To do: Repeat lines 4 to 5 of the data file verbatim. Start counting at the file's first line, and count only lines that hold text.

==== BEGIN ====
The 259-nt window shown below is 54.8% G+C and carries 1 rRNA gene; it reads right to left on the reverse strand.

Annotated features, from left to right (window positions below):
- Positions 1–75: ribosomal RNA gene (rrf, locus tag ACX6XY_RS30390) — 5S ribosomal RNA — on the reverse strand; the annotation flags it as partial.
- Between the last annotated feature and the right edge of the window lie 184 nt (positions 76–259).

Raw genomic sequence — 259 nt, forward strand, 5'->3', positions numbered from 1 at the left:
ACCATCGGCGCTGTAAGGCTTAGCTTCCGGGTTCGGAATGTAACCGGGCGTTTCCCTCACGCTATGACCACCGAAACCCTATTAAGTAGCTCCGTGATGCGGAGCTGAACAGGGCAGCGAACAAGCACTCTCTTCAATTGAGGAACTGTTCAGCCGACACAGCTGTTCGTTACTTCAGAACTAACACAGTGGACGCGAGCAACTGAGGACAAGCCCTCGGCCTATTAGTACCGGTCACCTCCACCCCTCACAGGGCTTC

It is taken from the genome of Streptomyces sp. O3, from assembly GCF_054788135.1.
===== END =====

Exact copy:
- Between the last annotated feature and the right edge of the window lie 184 nt (positions 76–259).

Raw genomic sequence — 259 nt, forward strand, 5'->3', positions numbered from 1 at the left: